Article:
Alléno & Rivoire is the name of the chocolate factory that recently opened in Paris. How many years has your relationship with the chef been?
It has been more than a decade since Yannick Alléno was at Le Meurice. I started there with two genius pastry chefs, Camille Lesecq and Cédric Grolet. When chef Alléno left Le Meurice, I stayed for a while, then I became pastry chef at the 1947 Cheval Blanc in Courchevel, at that time a 2* winner for the third two years later. In 2014, at the age of 25, I joined Pavillon Ledoyen which had just earned a third star.
How is the relationship with the chef?
Chef Alléno trusted the young people, he took me under his wing. I work under pressure and he knows how to find words. He gave me advice about vision, position, bias. The idea is to make something radically memorable. Deep inside of me but without him it wouldn’t have been exposed. He was the first to trust me. We worked very hard on the creativity of the desserts. At the time, when I arrived, the pastry was ultra-design, but we didn’t want to do that, just change the product so it wouldn’t be forgotten by playing with technique, texture, seasoning, temperature … Our obsession was the creation of our identity, to mark by taste beyond design and Instagram.
Now, 8 years later, where are you?
Always the same way: learn and do! I experienced Chef Alléno’s sauce revolution, everything he did to succeed. I understand you have to be willing to take the risk, don’t rest on your laurels. The only risk you have is that it won’t work! The R&D lab at Ledoyen Pavilion became my playground and sports ground. It’s what keeps me going in my daily life. The sauce is a liquid concentrated in flavor, balance and seasoning. At one point we tried to make sorbets with extractions. We made 99% pear sorbet by cryoconcentration and textured gum arabic.
And how do you make your “fruit confit”, your signature?
We have successfully developed a sucrose -free storage technique that places our fruits between fruit candies and dried fruit. The difficulty is managing to control humidity with crystallization on the outside and water and fructose on the inside. When after three years of R&D and a lot of testing in the basement of the Pavilion, we discovered this, this way of fruit candy, we really felt something was being done. I work with chef Alléno and a team of 20 non -stop pastry chefs. There is a huge energy in this area of obsessively looking for the little detail and emotion that will stand up to the customer.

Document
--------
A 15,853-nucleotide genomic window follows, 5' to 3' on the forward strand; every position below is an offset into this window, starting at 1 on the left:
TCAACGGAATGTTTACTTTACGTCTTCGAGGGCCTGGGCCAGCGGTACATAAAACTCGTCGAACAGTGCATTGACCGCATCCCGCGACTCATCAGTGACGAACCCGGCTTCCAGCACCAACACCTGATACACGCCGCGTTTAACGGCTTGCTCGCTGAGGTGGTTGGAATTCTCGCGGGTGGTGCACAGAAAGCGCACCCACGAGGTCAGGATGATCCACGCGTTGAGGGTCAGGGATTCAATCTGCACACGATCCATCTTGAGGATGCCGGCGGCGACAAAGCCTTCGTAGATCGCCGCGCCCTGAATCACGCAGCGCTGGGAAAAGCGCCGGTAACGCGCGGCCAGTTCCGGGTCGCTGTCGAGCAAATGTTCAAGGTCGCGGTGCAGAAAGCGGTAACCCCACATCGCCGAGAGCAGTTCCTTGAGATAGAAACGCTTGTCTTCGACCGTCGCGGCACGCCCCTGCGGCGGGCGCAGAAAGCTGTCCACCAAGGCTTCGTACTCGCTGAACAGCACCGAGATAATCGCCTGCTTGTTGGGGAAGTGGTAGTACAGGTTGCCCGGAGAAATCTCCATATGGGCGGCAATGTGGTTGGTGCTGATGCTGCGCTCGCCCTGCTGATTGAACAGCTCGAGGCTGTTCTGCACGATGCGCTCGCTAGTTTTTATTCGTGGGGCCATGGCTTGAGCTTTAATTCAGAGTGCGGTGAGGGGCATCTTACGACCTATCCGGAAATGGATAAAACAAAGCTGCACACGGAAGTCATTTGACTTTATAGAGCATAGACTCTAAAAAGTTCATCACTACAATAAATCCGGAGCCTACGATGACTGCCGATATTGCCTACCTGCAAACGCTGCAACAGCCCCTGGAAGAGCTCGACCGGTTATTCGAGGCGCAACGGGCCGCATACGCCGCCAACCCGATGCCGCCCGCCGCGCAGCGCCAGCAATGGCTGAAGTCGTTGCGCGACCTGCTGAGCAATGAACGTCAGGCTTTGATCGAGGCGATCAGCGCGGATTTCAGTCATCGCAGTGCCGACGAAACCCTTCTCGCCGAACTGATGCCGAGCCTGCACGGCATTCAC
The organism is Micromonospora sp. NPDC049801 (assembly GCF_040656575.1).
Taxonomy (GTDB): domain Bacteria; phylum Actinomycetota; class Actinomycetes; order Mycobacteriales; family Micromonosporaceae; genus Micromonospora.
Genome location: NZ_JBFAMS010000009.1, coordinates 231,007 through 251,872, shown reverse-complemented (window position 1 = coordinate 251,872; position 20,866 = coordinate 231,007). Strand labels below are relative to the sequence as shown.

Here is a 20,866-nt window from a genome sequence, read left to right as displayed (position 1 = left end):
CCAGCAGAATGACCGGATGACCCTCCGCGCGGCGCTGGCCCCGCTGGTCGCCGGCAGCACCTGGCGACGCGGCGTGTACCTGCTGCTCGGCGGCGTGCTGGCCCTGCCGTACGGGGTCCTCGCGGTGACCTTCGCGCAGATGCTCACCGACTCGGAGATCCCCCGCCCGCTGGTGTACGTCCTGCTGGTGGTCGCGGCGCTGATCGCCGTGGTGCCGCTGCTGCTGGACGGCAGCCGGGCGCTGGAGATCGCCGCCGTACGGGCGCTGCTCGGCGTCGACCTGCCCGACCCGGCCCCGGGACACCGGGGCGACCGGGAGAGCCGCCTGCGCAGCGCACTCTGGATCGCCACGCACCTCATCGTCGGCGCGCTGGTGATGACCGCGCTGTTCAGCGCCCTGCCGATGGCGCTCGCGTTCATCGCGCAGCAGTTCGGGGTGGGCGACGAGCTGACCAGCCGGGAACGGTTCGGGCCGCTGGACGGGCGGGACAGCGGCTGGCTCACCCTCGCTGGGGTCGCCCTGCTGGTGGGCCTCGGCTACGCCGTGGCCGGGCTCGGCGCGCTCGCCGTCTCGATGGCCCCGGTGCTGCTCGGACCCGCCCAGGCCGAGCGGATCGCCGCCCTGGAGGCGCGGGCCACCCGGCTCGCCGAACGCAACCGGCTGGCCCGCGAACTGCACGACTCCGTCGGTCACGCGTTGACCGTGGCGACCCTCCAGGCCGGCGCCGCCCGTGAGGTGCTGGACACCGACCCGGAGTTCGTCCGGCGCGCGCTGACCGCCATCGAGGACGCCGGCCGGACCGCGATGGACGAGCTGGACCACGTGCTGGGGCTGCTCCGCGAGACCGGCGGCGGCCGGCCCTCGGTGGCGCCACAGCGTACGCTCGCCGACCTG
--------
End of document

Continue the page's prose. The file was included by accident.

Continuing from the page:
You use birch sap. Where did the idea come from?
Talk to a Finnish client who came to have dinner at the Pavilion! Birch juice is used as a more natural remedy, especially for its antiseptic qualities. I was just looking for a way to keep the fruit from spoiling. He sent me a sample and I gave it a try!
How long does the “candy” fruit last this way?
Each fruit has its own process, depending on its content of water, fiber, texture … Pineapple lasts six months! One raspberry, three weeks. You have to find the right combination for everyone. It takes a lot of testing. Nowadays we have mastered many products and we work with others, such as strawberries, which are more complicated because they are very watery and weak, or rhubarb, mango, beets …
What is the interest, in the end, in using this technique without sugar?
More than no sugar, I prefer to talk about good sugar, which doesn’t saturate the taste. By removing the sucrose, we allow the bitterness of the product to speak and reveal its true identity. You concentrate on the flavors, and you even bring in something else, fresh, like the flavor of the mango spices, and keep you from spreading the fruit… With that, we’re back to the usual plum ice cream, for example.
And the chocolate?
In chocolate, the revolution is the sauce, the ganache. The ganache is, in fact, a sauce, a take… And a chocolate 85% ganache and 15% coating and in this aspect we worked with one of the best, chocolate roaster Nicolas Berger. Of course we used our confits in some of our chocolates. And no more sugar.
Can we still innovate on pastry?
Yes, in the dough! Invented the new dough. The pastry chef’s lexicon is old. There is a lot of study about cooking, flours… Since the Spanish sponge cakes in 2000 and, before that, puff pastry, there hasn’t been much change.
Your personal ambition?
Mark the culinary heritage. Let the confits be a classic…